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Can You Get a Reverse Mortgage with Bad Credit?

One of the many benefits of a reverse mortgage is that you do not have to have great credit in order to qualify. In fact, you may even be able to qualify for a reverse mortgage with moderate to poor credit.

While there are certain requirements reverse borrowers must meet, their credit scores are not necessarily a determining factor in the approval process. This is because most reverse mortgages are insured by the Federal Housing Administration (FHA), a government agency which allows lenders to approve borrowers for reverse mortgages as long as they meet the age and home equity requirements. Don’t get us wrong – an excellent credit score is always a good thing to have; but when it comes to getting a reverse mortgage, it is not a necessity.

Reverse Mortgages for Borrowers With Bad Credit

Bad credit can happen to good people. Unforeseen events and unexpected expenses like a serious illness, loss of job or major accident can cause people to rely on credit, making it difficult to get out of debt – especially if the person is on a fixed income. Fortunately, reverse mortgages are one of the few home financing options that do not necessarily offer better terms if you have a higher credit score. Unlike traditional mortgages that base their eligibility on income and creditworthiness, reverse mortgage loans may be available to any borrower who meets the home equity and age requirements. Please note, however, that this does not mean anyone who is 62 or older with home equity is a good candidate for a reverse mortgage. There are other things to consider before determining if a reverse mortgage is right for you. Take a look at some of those considerations below and then reach out to one of our reverse mortgage experts to see if a reverse mortgage makes sense for your situation.

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More on Reverse Mortgages with Less than Perfect Credit

Equity & Age Requirements

In order to qualify for a reverse mortgage, homeowners must be 62 years of age or older and have substantial equity in their homes. This means they need to either own their home outright (i.e., have their purchase mortgage paid off), or have an existing mortgage balance that can be paid off with the proceeds of a reverse mortgage. Typically, the total amount of the reverse mortgage loan should be less than 80% of the value of the home.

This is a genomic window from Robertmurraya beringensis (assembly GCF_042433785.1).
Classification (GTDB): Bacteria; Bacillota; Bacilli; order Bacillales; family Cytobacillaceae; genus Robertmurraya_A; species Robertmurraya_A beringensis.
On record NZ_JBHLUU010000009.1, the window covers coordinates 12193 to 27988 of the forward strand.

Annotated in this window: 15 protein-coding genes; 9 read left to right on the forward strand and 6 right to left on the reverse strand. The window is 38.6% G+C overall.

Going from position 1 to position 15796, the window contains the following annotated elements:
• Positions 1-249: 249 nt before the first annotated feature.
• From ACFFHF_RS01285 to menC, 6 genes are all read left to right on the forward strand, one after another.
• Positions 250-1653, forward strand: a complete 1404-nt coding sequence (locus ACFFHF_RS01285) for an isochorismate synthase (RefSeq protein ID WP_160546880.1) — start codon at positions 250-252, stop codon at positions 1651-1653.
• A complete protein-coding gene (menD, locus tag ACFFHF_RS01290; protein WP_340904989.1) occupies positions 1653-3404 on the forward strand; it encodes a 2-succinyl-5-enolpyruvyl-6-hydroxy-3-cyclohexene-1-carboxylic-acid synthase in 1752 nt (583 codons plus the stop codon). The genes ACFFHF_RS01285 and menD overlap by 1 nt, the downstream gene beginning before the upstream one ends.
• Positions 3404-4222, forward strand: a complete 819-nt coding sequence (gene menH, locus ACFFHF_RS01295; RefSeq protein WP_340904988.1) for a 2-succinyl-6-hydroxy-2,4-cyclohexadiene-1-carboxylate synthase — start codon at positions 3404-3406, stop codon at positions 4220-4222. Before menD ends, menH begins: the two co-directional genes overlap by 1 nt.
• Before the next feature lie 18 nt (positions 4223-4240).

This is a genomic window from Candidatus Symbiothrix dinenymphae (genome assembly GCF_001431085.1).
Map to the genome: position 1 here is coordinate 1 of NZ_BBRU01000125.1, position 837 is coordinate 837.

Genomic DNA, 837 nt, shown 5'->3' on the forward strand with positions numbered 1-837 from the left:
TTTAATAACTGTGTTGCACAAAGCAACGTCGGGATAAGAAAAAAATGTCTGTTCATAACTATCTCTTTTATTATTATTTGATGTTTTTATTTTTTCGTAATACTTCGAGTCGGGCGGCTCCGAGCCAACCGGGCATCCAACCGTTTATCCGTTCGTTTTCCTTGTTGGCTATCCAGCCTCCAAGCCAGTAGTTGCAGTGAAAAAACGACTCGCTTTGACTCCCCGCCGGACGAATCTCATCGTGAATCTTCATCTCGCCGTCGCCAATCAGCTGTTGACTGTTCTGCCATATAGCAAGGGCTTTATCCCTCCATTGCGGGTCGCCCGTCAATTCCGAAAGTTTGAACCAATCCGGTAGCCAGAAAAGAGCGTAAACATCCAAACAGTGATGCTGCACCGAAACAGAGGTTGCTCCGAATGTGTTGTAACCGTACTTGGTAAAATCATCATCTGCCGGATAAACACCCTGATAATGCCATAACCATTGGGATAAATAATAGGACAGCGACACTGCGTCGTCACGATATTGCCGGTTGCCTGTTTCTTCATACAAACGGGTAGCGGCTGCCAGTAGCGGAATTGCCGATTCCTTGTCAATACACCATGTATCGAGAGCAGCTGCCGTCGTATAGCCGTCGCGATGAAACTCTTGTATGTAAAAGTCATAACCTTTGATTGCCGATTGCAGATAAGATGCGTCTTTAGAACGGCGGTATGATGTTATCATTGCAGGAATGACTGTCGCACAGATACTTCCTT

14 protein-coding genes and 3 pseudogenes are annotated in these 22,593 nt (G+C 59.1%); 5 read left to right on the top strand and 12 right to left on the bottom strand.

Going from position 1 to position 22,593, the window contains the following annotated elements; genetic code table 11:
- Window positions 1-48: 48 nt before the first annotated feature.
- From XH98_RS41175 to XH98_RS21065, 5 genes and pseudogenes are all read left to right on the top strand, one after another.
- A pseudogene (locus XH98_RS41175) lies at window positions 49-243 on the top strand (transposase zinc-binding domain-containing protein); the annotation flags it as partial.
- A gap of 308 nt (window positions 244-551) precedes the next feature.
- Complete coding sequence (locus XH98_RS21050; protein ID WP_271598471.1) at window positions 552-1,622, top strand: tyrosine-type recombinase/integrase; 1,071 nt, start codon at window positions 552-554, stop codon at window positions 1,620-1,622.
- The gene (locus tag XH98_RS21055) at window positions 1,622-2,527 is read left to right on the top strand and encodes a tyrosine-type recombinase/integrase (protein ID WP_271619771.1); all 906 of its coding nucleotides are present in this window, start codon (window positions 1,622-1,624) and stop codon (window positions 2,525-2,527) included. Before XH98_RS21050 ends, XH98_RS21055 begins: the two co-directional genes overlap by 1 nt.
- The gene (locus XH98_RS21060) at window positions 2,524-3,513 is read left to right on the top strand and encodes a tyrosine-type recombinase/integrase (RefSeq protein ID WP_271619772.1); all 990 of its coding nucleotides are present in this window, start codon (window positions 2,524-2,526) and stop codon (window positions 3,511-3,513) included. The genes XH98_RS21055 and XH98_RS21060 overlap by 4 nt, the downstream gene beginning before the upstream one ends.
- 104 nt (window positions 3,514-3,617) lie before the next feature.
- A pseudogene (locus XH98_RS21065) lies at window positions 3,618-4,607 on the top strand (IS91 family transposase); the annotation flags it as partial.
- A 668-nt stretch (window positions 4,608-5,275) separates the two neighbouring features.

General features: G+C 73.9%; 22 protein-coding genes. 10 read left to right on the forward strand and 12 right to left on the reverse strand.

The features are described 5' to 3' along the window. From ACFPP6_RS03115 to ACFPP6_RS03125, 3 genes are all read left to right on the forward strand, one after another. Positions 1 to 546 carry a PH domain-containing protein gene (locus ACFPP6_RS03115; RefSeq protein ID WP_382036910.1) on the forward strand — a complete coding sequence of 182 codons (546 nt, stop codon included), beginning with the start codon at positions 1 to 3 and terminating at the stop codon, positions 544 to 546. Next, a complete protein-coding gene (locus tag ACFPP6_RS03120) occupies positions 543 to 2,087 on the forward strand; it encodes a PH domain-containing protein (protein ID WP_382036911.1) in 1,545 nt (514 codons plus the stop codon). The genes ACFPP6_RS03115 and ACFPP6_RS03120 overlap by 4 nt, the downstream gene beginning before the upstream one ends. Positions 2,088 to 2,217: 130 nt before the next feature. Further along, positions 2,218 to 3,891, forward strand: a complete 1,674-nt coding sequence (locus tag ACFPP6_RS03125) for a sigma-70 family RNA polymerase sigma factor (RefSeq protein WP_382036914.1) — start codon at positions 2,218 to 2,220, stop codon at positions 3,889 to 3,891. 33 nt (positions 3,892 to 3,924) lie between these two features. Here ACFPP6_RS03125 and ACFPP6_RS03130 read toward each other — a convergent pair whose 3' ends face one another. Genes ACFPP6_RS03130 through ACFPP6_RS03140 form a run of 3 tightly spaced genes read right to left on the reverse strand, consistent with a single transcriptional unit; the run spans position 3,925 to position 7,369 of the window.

Taxes & Insurance

Although reverse mortgage borrowers no longer need to make monthly mortgage payments (the lender pays them, instead), they will still be required to pay their homeowners insurance premiums and property taxes. Not doing so is grounds for the loan to be called due, and if the borrower is unable to repay the reverse mortgage loan, then they could go into default and possibly face foreclosure. If you feel like you may have difficulty paying the taxes and insurance on your home, a reverse mortgage may not be the best option.

Residency Requirements

Reverse mortgages can only be taken out on the borrower’s primary residence. Once the borrower no longer uses the home as their primary residence, the loan can be called due and must be paid in full. If the borrower passes away, the reverse mortgage balance can be paid off through the sale of the home, by the borrower’s estate/heirs, or will be taken as a loss by the FHA in the event that the home cannot be sold for an amount large enough to satisfy the reverse mortgage debt. The borrower’s heirs are not held liable for the reverse mortgage debt; however, if the borrower’s heir(s) wish to own the home, they must “buy” it from the lender by paying off the debt. If you think your heirs will want to own your home after you’re gone, a reverse mortgage may not be the best option. If you do not have any heirs, or if they have no desire to own the home after you’re gone, then a reverse mortgage could be a great option.

Income Not Necessarily a Huge Factor

In 2014, the FHA implemented financial assessments for those applying for reverse mortgages. Although they are not as strict as income guidelines for traditional mortgages, these assessments make applying for a reverse mortgage safer for seniors who are on a fixed income. These assessments were put into place to help determine whether or not a borrower has the financial ability to continue paying their taxes and insurance (see Taxes & Insurance section above) by analyzing their cash flow and other debts.

Learn more about how people are using home equity conversion mortgages for purchasing homes:

Please keep in mind that the reverse mortgage industry in constantly changing and some of the information contained on this site may not be current. Please ask a licensed reverse mortgage professional for up-to-date guidelines.